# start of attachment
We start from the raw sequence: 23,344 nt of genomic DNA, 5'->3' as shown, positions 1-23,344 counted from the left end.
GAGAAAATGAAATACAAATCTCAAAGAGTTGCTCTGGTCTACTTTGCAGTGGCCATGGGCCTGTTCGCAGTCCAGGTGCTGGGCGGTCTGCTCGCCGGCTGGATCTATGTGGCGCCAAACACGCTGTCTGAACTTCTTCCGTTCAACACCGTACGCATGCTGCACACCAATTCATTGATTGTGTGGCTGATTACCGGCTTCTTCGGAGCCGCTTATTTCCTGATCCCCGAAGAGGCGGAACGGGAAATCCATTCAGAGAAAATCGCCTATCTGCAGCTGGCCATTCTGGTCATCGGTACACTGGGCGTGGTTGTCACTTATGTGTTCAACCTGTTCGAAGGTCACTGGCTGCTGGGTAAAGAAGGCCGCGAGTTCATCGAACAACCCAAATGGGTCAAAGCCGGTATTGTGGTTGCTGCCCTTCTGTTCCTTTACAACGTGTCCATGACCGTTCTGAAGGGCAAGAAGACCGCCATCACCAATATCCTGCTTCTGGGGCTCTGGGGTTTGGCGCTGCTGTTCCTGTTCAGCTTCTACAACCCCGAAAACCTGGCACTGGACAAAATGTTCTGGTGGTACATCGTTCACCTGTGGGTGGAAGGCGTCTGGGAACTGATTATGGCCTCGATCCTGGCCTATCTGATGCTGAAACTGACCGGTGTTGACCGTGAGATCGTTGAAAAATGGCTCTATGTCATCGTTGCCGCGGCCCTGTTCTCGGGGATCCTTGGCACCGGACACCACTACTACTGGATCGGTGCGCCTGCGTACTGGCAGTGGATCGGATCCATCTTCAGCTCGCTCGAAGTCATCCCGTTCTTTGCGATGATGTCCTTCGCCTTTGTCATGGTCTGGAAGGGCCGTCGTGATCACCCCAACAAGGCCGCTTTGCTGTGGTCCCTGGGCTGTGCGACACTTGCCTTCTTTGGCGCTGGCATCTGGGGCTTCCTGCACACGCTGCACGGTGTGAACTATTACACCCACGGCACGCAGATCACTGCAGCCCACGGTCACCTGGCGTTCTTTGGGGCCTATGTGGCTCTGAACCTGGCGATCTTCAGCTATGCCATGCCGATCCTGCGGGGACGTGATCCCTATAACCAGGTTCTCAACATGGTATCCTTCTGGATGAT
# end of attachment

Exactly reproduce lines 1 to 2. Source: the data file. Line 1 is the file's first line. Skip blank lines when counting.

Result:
We start from the raw sequence: 23,344 nt of genomic DNA, 5'->3' as shown, positions 1-23,344 counted from the left end.
GAGAAAATGAAATACAAATCTCAAAGAGTTGCTCTGGTCTACTTTGCAGTGGCCATGGGCCTGTTCGCAGTCCAGGTGCTGGGCGGTCTGCTCGCCGGCTGGATCTATGTGGCGCCAAACACGCTGTCTGAACTTCTTCCGTTCAACACCGTACGCATGCTGCACACCAATTCATTGATTGTGTGGCTGATTACCGGCTTCTTCGGAGCCGCTTATTTCCTGATCCCCGAAGAGGCGGAACGGGAAATCCATTCAGAGAAAATCGCCTATCTGCAGCTGGCCATTCTGGTCATCGGTACACTGGGCGTGGTTGTCACTTATGTGTTCAACCTGTTCGAAGGTCACTGGCTGCTGGGTAAAGAAGGCCGCGAGTTCATCGAACAACCCAAATGGGTCAAAGCCGGTATTGTGGTTGCTGCCCTTCTGTTCCTTTACAACGTGTCCATGACCGTTCTGAAGGGCAAGAAGACCGCCATCACCAATATCCTGCTTCTGGGGCTCTGGGGTTTGGCGCTGCTGTTCCTGTTCAGCTTCTACAACCCCGAAAACCTGGCACTGGACAAAATGTTCTGGTGGTACATCGTTCACCTGTGGGTGGAAGGCGTCTGGGAACTGATTATGGCCTCGATCCTGGCCTATCTGATGCTGAAACTGACCGGTGTTGACCGTGAGATCGTTGAAAAATGGCTCTATGTCATCGTTGCCGCGGCCCTGTTCTCGGGGATCCTTGGCACCGGACACCACTACTACTGGATCGGTGCGCCTGCGTACTGGCAGTGGATCGGATCCATCTTCAGCTCGCTCGAAGTCATCCCGTTCTTTGCGATGATGTCCTTCGCCTTTGTCATGGTCTGGAAGGGCCGTCGTGATCACCCCAACAAGGCCGCTTTGCTGTGGTCCCTGGGCTGTGCGACACTTGCCTTCTTTGGCGCTGGCATCTGGGGCTTCCTGCACACGCTGCACGGTGTGAACTATTACACCCACGGCACGCAGATCACTGCAGCCCACGGTCACCTGGCGTTCTTTGGGGCCTATGTGGCTCTGAACCTGGCGATCTTCAGCTATGCCATGCCGATCCTGCGGGGACGTGATCCCTATAACCAGGTTCTCAACATGGTATCCTTCTGGATGAT